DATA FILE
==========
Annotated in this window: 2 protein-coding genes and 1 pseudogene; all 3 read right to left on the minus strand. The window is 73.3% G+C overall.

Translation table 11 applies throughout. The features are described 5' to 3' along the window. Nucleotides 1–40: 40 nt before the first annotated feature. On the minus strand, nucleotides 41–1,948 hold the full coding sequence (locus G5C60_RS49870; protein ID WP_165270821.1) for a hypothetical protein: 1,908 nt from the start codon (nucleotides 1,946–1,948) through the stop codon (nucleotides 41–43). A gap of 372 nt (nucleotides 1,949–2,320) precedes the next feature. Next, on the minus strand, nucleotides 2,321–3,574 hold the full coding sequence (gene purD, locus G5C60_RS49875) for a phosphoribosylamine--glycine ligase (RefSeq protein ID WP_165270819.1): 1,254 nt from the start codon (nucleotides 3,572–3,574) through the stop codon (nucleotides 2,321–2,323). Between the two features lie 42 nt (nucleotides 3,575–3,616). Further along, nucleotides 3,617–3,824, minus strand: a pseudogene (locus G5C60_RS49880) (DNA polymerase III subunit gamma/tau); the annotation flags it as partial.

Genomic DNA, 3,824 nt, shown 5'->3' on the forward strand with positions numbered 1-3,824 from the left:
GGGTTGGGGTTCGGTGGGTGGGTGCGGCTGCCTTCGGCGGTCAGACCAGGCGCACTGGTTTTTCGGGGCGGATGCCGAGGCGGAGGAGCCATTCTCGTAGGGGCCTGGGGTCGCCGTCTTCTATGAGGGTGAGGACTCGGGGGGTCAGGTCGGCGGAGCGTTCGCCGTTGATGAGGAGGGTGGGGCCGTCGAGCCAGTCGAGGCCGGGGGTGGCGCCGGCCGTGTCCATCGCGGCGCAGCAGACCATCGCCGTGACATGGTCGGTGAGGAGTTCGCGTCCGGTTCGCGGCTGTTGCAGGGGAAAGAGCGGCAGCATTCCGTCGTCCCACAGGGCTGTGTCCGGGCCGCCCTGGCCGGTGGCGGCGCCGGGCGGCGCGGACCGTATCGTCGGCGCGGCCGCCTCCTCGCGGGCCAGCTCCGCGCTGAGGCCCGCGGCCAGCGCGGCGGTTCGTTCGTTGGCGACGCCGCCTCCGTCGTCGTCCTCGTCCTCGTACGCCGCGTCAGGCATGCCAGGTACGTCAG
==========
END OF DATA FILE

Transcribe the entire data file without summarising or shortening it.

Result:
Annotated in this window: 2 protein-coding genes and 1 pseudogene; all 3 read right to left on the minus strand. The window is 73.3% G+C overall.

Translation table 11 applies throughout. The features are described 5' to 3' along the window. Nucleotides 1–40: 40 nt before the first annotated feature. On the minus strand, nucleotides 41–1,948 hold the full coding sequence (locus G5C60_RS49870; protein ID WP_165270821.1) for a hypothetical protein: 1,908 nt from the start codon (nucleotides 1,946–1,948) through the stop codon (nucleotides 41–43). A gap of 372 nt (nucleotides 1,949–2,320) precedes the next feature. Next, on the minus strand, nucleotides 2,321–3,574 hold the full coding sequence (gene purD, locus G5C60_RS49875) for a phosphoribosylamine--glycine ligase (RefSeq protein ID WP_165270819.1): 1,254 nt from the start codon (nucleotides 3,572–3,574) through the stop codon (nucleotides 2,321–2,323). Between the two features lie 42 nt (nucleotides 3,575–3,616). Further along, nucleotides 3,617–3,824, minus strand: a pseudogene (locus G5C60_RS49880) (DNA polymerase III subunit gamma/tau); the annotation flags it as partial.

Genomic DNA, 3,824 nt, shown 5'->3' on the forward strand with positions numbered 1-3,824 from the left:
GGGTTGGGGTTCGGTGGGTGGGTGCGGCTGCCTTCGGCGGTCAGACCAGGCGCACTGGTTTTTCGGGGCGGATGCCGAGGCGGAGGAGCCATTCTCGTAGGGGCCTGGGGTCGCCGTCTTCTATGAGGGTGAGGACTCGGGGGGTCAGGTCGGCGGAGCGTTCGCCGTTGATGAGGAGGGTGGGGCCGTCGAGCCAGTCGAGGCCGGGGGTGGCGCCGGCCGTGTCCATCGCGGCGCAGCAGACCATCGCCGTGACATGGTCGGTGAGGAGTTCGCGTCCGGTTCGCGGCTGTTGCAGGGGAAAGAGCGGCAGCATTCCGTCGTCCCACAGGGCTGTGTCCGGGCCGCCCTGGCCGGTGGCGGCGCCGGGCGGCGCGGACCGTATCGTCGGCGCGGCCGCCTCCTCGCGGGCCAGCTCCGCGCTGAGGCCCGCGGCCAGCGCGGCGGTTCGTTCGTTGGCGACGCCGCCTCCGTCGTCGTCCTCGTCCTCGTACGCCGCGTCAGGCATGCCAGGTACGTCAG